I’m thrilled that my friend and colleague Isabel Molina Guzman has entered the blogosphere with Color (Re)adjustment, an extension of her valuable scholarship on race and representational politics. In her words, Color (Re)Adjustment (an homage to the late great filmmaker and educator Marlon Riggs) hopes “to disrupt the burden of representation by stepping outside of a commitment to respectability; to move conversations outside of the confining dichotomy of the positive and negative image debate.”
Her thoughts on the mind-boggling controversy over Venus Williams’ tennis shorts at the Australian Open are absolutely right-on. That some commentators might believe or suggest that Venus Williams would perform without underwear in a global arena –examining closely, and inviting others to do the same, photographs of Venus’s backside to try to discern exactly what they might (or might not) be seeing– seems continuous with long histories of discourses and practices of scrutiny and surveillance aimed at black female bodies.
In Spectacle of the Other Stuart Hall writes, “Representation is a complex business and, especially when dealing with ‘difference’, it engages feelings, attitudes and emotions and it mobilizes fears and anxieties in the viewer, at deeper levels than we can explain in a simple, common-sense way.” So I ask you, in a world where women tennis stars are paid millions to wear as little as possible on the courts, what is underlying the public hysteria surrounding Venus Williams 2010 Australian Open outfit, an outfit that she designed for herself under her label?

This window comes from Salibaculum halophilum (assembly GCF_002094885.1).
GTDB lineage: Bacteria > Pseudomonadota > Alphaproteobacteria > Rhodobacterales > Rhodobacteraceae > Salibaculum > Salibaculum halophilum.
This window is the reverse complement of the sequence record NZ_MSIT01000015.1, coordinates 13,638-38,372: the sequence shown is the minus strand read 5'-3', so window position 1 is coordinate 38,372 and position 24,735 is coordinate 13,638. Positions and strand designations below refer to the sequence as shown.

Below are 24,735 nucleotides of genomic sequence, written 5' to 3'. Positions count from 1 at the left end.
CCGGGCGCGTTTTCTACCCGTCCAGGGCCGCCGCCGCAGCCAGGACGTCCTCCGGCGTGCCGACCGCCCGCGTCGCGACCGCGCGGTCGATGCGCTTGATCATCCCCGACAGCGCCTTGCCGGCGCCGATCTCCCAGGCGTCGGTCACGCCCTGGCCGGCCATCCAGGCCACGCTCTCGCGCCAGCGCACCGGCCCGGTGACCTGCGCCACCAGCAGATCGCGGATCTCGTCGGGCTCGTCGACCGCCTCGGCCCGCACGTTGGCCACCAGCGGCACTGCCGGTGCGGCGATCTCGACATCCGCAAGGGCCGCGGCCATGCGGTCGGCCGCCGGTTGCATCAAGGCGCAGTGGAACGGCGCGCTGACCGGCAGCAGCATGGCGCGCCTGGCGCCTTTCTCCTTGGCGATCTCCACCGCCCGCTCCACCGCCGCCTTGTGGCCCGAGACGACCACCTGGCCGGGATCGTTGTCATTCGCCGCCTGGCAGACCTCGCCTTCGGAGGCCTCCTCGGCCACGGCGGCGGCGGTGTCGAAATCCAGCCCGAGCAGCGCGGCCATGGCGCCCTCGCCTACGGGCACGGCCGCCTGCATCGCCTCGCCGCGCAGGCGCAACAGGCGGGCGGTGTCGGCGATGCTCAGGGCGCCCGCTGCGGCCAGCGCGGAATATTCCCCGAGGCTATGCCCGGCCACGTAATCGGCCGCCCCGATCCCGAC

It appears that the spectacle of the black female bootie threatens the spectra of upper-class respectability surrounding the predominantly white sport of tennis, a sport that has only had two black elite female stars in the last 20 years — Venus and Serena Williams. What I find truly humorous and troubling is that tennis fans and the mainstream media find it plausible that one of the world’s best women’s athlete would actually go on international television flashing her butt and vagina. What does this say about the contemporary representational status of black urban femininity and sexuality?